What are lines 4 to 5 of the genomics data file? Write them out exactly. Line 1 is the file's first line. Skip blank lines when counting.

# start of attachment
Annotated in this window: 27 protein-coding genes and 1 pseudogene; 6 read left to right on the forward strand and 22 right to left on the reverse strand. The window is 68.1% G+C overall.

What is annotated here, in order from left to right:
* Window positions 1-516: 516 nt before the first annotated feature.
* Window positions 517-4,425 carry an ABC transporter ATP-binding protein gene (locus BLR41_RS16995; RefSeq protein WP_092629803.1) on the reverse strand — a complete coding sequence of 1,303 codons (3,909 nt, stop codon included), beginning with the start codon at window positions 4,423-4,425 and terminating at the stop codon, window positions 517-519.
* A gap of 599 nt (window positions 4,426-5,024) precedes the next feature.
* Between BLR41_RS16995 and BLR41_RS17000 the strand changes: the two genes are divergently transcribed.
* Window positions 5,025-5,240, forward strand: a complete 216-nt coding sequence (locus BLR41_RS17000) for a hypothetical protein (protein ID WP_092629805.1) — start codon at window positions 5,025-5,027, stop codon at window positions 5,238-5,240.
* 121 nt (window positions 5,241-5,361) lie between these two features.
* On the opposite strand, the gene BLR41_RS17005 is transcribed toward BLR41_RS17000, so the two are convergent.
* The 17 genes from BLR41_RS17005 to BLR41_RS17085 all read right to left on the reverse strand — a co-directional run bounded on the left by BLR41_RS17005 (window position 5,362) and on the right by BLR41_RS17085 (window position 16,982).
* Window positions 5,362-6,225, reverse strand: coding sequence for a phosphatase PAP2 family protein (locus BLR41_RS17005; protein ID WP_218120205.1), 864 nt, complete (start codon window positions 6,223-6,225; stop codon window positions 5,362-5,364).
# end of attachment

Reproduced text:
* Window positions 517-4,425 carry an ABC transporter ATP-binding protein gene (locus BLR41_RS16995; RefSeq protein WP_092629803.1) on the reverse strand — a complete coding sequence of 1,303 codons (3,909 nt, stop codon included), beginning with the start codon at window positions 4,423-4,425 and terminating at the stop codon, window positions 517-519.
* A gap of 599 nt (window positions 4,426-5,024) precedes the next feature.